A Senior Move Manager is a professional who specializes in assisting older adults and their families with the emotional and physical aspects of relocation and/or “aging in place.” They all have a profound commitment to connecting with older adults and a desire to perform meaningful work. Most Senior Move Managers provide a free initial consultation in your home to discuss your needs so that an overall move plan can provide a smooth transition. Although specific services vary, most Senior Move Managers can help with organizing, sorting and downsizing, making a customized floorplan for your new home or apartment to make sure what you want to take will fit, arranging for the disposal of unwanted items, packing for the desired destination , refer, schedule and oversee movers, unpack and set up the new home, transfer utilities, arrange for shipments to far away family members, arrange for third party services such as cleaners, waste removal, landscaping and other resources.  Senior Move Managers have extensive, practical knowledge about the costs, quality, and availability of various local community resources. Others have added a real estate license to their list of credentials so they can help seniors prepare and liquidate their largest asset, their home, so one call really does it all! Additionally, senior move managers frequently assist individuals who choose to stay in their own homes, but simply require expert organizational skills and solid knowledge of “aging in place” concepts to help them achieve their goal of improving their quality of life.

Over the past two decades, increasing attention has been paid to relocation stress syndrome (RSS). It is characterized by a combination of physiologic and psychologic disturbances that occur as a result of transferring a person from one environment to another. Symptoms of relocation stress syndrome include exhaustion, sleep disturbances, anxiety, depression and disorientation. In seniors, these symptoms are exaggerated by dementia, mild cognitive impairment, poor physical health, frailty, lack of a support system, and sensory impairment. For these seniors in particular, the resulting confusion, depression and agitation have led to increased falls, undesirable weight loss and poor self-care .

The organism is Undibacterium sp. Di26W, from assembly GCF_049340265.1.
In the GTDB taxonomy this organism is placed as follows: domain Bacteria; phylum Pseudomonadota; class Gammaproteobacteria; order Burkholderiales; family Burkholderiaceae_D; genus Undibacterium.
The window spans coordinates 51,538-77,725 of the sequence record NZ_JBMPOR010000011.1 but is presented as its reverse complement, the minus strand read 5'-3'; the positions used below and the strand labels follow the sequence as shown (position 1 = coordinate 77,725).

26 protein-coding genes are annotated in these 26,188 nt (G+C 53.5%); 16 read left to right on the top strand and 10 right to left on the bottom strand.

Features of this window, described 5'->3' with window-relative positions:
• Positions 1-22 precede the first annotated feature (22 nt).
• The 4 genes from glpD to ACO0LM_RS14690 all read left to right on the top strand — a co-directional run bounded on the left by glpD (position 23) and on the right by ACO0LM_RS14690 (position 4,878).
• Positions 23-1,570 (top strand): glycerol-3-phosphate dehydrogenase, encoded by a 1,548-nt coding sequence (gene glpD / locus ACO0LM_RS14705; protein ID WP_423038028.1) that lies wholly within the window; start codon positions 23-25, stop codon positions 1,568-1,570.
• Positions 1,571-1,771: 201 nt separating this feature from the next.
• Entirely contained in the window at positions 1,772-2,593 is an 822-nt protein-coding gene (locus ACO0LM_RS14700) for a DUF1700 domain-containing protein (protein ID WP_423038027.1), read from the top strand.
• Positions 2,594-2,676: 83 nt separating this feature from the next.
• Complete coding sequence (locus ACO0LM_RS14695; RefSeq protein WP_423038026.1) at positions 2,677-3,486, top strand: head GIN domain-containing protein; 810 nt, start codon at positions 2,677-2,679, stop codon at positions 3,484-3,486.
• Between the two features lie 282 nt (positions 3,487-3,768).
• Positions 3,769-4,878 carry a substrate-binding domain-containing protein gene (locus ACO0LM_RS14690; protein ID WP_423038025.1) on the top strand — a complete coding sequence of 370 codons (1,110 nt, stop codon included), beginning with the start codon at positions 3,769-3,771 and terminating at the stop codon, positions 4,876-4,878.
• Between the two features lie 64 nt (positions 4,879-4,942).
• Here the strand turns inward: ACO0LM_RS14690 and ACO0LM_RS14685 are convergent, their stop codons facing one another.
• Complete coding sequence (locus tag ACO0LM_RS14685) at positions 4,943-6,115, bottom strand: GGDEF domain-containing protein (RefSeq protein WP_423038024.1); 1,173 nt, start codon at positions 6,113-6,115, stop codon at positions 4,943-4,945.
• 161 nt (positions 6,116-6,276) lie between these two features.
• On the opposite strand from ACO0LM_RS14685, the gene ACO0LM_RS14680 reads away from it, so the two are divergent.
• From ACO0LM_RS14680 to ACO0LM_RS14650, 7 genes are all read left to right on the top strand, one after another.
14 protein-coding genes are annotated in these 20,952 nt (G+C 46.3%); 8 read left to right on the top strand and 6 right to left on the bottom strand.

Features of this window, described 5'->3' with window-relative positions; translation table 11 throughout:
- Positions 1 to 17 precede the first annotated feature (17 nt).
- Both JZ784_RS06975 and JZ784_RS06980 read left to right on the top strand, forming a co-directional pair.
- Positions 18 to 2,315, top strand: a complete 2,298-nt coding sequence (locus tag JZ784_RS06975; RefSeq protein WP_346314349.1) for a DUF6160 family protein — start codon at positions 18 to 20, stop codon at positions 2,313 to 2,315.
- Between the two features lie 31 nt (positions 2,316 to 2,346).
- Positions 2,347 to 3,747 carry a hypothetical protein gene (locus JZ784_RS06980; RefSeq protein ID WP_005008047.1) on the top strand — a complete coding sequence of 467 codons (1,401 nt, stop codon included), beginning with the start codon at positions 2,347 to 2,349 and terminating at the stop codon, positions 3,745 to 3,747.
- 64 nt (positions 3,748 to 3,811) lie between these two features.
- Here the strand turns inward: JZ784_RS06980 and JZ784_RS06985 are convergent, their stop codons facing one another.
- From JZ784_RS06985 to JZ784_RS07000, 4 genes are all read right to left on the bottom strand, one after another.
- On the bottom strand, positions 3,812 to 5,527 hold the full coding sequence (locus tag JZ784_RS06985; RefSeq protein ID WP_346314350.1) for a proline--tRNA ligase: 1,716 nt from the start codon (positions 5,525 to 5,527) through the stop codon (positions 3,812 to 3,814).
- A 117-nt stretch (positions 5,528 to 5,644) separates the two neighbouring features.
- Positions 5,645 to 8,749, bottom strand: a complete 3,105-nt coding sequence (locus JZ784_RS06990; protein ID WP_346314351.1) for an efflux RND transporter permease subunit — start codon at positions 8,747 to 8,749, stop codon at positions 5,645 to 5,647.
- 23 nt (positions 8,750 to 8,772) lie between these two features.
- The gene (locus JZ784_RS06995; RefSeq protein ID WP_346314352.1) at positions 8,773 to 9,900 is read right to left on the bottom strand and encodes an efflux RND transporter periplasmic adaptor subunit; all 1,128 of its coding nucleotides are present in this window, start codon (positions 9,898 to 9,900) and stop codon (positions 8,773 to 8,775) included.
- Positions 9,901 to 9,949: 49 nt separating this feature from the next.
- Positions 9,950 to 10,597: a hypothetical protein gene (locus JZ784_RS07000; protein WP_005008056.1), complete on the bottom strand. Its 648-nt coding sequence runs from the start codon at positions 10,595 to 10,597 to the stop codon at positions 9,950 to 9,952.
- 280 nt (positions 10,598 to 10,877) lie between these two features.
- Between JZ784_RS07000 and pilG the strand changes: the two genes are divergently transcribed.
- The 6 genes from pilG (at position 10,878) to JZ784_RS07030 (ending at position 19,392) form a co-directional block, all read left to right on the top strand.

Certain actions are successful in minimizing RSS. These actions are all hallmarks of the Senior Move Management Industry. They include:

  • Involving the senior in the decision and planning process from possessions kept to the floorplan process.
  • Providing the senior with an opportunity to ask questions and discuss his or her concerns.
  • Honoring the individual’s preferences and allowing him or her to maintain control.
  • Paying close attention to details while maintaining the senior’s daily routine as much as possible.
  • Safeguarding the senior’s personal possessions.
  • Involve the senior in setting up their new room or apartment.
  • Making the new home resemble (as much as possible) the old home.
  • Helping the resident become acclimated to their new home with follow-up visits.

It is not surprising that seniors do better after a move when they are involved in the decision, have an opportunity to voice their concerns and be heard, and are able to maintain a sense of control. Anyone, regardless of age, does better under these circumstances. In short it is crucial that family members focus not on the details of the move but rather on the person who is moving. Leave all the details to your local Senior Move Manager. To find one in your area visit the National Association of Senior Move Managers website: http://www.NASMM.org